Nally, Dermot (1927–2009), civil servant, was born in Dublin on 10 December 1927, son of W. F. Nally, a civil servant who retired as secretary of the Department of Lands; he had at least one brother and one sister. Educated in Dublin at CBS Synge Street and Belvedere College, he won a science scholarship to UCD, but his scientific career was curtailed after he was severely injured in a hiking accident. He subsequently graduated BA from the University of London with first-class honours in English language and literature, winning a studentship in modern languages, which enabled him to proceed to an MA from the same institution. These linguistic skills underlay his later reputation as a great legislative draughtsman with a flair for precision and conciseness.
Nally took on an ESB clerical job in 1947, but joined the Office of Public Works later that year. In 1952 he joined the Department of Local Government, eventually rising to the rank of principal officer. Rapidly recognised as a departmental high-flier, he served on a commission to reform Seanad Éireann electoral law in 1958–9, and drafted almost single-handedly the highly complex Housing Act, 1966; in the early 1970s he regularly delivered wide-ranging talks on the shape of government housing policy. Nally was a director of the planning agency An Foras Forbartha (1972–4) and a member of the executive board of the Institute of Public Administration (IPA), which developed his contacts with leading government advisers outside his own department.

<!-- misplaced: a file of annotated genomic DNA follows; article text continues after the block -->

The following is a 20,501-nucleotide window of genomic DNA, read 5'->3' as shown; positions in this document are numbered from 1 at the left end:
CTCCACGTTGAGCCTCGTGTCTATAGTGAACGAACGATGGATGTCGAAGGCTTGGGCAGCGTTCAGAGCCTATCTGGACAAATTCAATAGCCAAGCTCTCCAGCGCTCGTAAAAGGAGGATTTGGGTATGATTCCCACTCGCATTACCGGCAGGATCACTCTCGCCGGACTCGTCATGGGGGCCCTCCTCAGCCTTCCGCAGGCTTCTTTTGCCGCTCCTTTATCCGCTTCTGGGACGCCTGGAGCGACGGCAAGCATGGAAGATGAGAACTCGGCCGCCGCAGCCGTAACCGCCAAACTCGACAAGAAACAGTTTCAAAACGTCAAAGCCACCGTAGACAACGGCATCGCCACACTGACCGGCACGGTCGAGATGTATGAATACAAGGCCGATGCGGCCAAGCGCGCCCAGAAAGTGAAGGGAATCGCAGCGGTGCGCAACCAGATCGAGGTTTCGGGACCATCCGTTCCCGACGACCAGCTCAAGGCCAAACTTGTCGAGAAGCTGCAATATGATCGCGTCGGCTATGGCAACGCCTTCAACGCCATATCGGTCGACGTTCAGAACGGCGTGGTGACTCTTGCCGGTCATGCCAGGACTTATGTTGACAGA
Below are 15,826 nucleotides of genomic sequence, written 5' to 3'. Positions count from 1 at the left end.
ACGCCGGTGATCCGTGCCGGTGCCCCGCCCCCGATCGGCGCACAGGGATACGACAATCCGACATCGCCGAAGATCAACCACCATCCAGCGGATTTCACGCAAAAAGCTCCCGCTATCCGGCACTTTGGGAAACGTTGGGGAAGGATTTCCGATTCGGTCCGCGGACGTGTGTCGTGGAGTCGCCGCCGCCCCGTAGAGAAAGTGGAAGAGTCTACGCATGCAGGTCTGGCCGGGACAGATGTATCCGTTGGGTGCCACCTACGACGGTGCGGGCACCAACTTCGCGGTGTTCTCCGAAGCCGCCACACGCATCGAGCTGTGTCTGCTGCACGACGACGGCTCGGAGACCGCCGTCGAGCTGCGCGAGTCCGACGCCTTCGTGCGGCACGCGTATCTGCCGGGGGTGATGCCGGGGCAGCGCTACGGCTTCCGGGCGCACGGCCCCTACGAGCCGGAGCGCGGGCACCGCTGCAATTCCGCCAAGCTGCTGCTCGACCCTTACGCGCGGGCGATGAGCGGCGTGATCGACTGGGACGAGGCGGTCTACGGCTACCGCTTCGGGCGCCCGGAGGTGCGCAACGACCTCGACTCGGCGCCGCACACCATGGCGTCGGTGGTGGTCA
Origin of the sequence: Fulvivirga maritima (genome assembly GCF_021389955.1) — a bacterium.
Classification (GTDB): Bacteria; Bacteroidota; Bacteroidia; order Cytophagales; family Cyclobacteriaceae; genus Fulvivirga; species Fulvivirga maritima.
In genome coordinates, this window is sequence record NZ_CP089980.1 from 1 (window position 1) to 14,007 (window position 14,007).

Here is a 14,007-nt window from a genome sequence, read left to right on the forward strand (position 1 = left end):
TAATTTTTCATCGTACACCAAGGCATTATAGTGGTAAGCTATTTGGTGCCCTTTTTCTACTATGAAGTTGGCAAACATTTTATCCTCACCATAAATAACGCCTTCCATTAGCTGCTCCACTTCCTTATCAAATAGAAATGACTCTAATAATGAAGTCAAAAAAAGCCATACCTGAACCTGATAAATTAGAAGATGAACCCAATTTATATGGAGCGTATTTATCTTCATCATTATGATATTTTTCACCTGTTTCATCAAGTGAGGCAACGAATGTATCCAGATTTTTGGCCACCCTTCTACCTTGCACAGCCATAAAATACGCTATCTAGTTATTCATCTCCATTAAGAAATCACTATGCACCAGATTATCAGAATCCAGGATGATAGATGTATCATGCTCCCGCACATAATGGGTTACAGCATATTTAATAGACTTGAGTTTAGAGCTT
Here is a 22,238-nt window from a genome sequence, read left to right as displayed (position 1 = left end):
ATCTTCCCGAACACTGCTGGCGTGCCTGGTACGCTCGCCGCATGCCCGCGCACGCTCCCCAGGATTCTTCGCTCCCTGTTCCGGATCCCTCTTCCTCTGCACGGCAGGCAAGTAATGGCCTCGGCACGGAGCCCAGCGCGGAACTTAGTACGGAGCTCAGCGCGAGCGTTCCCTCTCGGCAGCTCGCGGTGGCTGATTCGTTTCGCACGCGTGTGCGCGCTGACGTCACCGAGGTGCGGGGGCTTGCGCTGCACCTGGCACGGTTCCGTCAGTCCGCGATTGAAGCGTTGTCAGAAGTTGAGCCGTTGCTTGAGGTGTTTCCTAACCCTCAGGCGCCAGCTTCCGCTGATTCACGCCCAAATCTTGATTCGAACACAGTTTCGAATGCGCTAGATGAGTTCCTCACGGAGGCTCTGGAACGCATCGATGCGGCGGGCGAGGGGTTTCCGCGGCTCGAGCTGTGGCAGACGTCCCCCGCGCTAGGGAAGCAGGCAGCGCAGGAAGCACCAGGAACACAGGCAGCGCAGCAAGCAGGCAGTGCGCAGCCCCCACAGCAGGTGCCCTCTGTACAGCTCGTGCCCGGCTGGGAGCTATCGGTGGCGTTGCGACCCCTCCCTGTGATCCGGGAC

On 15 January 1973, on the recommendation of Minister for Local Government Robert Molloy, Nally was transferred to the Department of the Taoiseach as assistant secretary (reporting directly to Taoiseach Jack Lynch (qv)); he was appointed deputy secretary to the department in 1978. Over the remainder of his career he worked with ten governments, reporting directly to five taoisigh, whose beliefs, personalities and styles of government were often in sharp contrast: Lynch, Liam Cosgrave (b. 1920), Charles Haughey (qv), Garret FitzGerald (qv) and Albert Reynolds (qv). He reported directly to the taoiseach of the day on a wide range of matters, notably Northern Ireland, the state of the economy, and European affairs. (Nally was profoundly enthusiastic about European unity, and attended all but one of the European summits held during his twenty years' service in the department.) He also served on the cabinet's highly confidential security committee, and was note-taker at all meetings between taoisigh and other heads of government, becoming a familiar figure to his counterparts at such international meetings. From its establishment by John Boland (qv) in 1984, Nally also chaired the Top Level Appointments Committee with conspicuous integrity.